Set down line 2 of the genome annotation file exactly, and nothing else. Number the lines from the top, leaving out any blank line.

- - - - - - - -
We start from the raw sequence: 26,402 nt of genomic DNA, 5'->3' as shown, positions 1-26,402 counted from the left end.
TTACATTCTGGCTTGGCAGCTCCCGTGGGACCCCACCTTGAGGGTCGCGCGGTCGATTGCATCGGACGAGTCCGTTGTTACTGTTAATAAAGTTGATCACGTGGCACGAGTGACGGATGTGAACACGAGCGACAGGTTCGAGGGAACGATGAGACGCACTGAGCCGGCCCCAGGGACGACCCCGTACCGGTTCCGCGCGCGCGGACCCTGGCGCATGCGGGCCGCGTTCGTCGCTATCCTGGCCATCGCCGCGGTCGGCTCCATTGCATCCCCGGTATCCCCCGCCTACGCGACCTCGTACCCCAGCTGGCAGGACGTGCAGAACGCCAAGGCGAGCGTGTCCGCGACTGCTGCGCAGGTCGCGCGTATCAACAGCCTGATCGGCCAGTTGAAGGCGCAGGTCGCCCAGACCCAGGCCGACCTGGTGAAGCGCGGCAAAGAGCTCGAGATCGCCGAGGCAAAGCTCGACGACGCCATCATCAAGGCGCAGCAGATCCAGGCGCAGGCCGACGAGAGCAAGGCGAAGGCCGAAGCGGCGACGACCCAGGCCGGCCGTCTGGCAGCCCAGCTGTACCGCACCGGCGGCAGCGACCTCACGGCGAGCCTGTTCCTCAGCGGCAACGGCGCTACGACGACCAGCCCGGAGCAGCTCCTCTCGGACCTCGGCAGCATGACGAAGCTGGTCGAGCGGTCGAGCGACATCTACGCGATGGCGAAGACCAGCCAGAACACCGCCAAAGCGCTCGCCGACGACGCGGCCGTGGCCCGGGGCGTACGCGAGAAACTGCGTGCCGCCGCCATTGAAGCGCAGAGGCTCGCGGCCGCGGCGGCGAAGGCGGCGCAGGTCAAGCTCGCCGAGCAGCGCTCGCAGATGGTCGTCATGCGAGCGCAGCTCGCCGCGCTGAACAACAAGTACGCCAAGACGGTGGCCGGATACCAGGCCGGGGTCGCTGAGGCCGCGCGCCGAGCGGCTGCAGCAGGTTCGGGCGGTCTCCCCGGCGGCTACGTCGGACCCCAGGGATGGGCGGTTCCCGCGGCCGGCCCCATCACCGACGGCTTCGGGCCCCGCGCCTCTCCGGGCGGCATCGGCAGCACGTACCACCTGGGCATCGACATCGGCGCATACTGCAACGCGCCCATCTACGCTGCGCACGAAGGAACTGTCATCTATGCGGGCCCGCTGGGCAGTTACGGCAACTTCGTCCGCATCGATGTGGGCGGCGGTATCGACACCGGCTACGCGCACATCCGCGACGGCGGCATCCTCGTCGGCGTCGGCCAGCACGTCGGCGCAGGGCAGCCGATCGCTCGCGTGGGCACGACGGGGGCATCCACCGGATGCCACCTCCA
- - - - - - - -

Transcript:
TTACATTCTGGCTTGGCAGCTCCCGTGGGACCCCACCTTGAGGGTCGCGCGGTCGATTGCATCGGACGAGTCCGTTGTTACTGTTAATAAAGTTGATCACGTGGCACGAGTGACGGATGTGAACACGAGCGACAGGTTCGAGGGAACGATGAGACGCACTGAGCCGGCCCCAGGGACGACCCCGTACCGGTTCCGCGCGCGCGGACCCTGGCGCATGCGGGCCGCGTTCGTCGCTATCCTGGCCATCGCCGCGGTCGGCTCCATTGCATCCCCGGTATCCCCCGCCTACGCGACCTCGTACCCCAGCTGGCAGGACGTGCAGAACGCCAAGGCGAGCGTGTCCGCGACTGCTGCGCAGGTCGCGCGTATCAACAGCCTGATCGGCCAGTTGAAGGCGCAGGTCGCCCAGACCCAGGCCGACCTGGTGAAGCGCGGCAAAGAGCTCGAGATCGCCGAGGCAAAGCTCGACGACGCCATCATCAAGGCGCAGCAGATCCAGGCGCAGGCCGACGAGAGCAAGGCGAAGGCCGAAGCGGCGACGACCCAGGCCGGCCGTCTGGCAGCCCAGCTGTACCGCACCGGCGGCAGCGACCTCACGGCGAGCCTGTTCCTCAGCGGCAACGGCGCTACGACGACCAGCCCGGAGCAGCTCCTCTCGGACCTCGGCAGCATGACGAAGCTGGTCGAGCGGTCGAGCGACATCTACGCGATGGCGAAGACCAGCCAGAACACCGCCAAAGCGCTCGCCGACGACGCGGCCGTGGCCCGGGGCGTACGCGAGAAACTGCGTGCCGCCGCCATTGAAGCGCAGAGGCTCGCGGCCGCGGCGGCGAAGGCGGCGCAGGTCAAGCTCGCCGAGCAGCGCTCGCAGATGGTCGTCATGCGAGCGCAGCTCGCCGCGCTGAACAACAAGTACGCCAAGACGGTGGCCGGATACCAGGCCGGGGTCGCTGAGGCCGCGCGCCGAGCGGCTGCAGCAGGTTCGGGCGGTCTCCCCGGCGGCTACGTCGGACCCCAGGGATGGGCGGTTCCCGCGGCCGGCCCCATCACCGACGGCTTCGGGCCCCGCGCCTCTCCGGGCGGCATCGGCAGCACGTACCACCTGGGCATCGACATCGGCGCATACTGCAACGCGCCCATCTACGCTGCGCACGAAGGAACTGTCATCTATGCGGGCCCGCTGGGCAGTTACGGCAACTTCGTCCGCATCGATGTGGGCGGCGGTATCGACACCGGCTACGCGCACATCCGCGACGGCGGCATCCTCGTCGGCGTCGGCCAGCACGTCGGCGCAGGGCAGCCGATCGCTCGCGTGGGCACGACGGGGGCATCCACCGGATGCCACCTCCA